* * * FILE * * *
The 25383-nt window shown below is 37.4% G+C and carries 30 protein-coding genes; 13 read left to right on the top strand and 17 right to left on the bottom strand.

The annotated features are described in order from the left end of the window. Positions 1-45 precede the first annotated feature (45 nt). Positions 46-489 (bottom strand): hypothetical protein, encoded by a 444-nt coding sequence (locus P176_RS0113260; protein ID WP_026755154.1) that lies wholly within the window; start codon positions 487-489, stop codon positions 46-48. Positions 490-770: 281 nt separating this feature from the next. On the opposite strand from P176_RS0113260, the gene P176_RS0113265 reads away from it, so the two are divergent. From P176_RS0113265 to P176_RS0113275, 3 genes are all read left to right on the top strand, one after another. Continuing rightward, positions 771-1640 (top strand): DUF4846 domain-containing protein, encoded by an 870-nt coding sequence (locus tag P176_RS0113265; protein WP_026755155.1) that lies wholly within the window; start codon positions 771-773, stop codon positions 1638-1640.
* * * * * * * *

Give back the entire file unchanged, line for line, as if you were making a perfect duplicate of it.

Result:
The 25383-nt window shown below is 37.4% G+C and carries 30 protein-coding genes; 13 read left to right on the top strand and 17 right to left on the bottom strand.

The annotated features are described in order from the left end of the window. Positions 1-45 precede the first annotated feature (45 nt). Positions 46-489 (bottom strand): hypothetical protein, encoded by a 444-nt coding sequence (locus P176_RS0113260; protein ID WP_026755154.1) that lies wholly within the window; start codon positions 487-489, stop codon positions 46-48. Positions 490-770: 281 nt separating this feature from the next. On the opposite strand from P176_RS0113260, the gene P176_RS0113265 reads away from it, so the two are divergent. From P176_RS0113265 to P176_RS0113275, 3 genes are all read left to right on the top strand, one after another. Continuing rightward, positions 771-1640 (top strand): DUF4846 domain-containing protein, encoded by an 870-nt coding sequence (locus tag P176_RS0113265; protein WP_026755155.1) that lies wholly within the window; start codon positions 771-773, stop codon positions 1638-1640.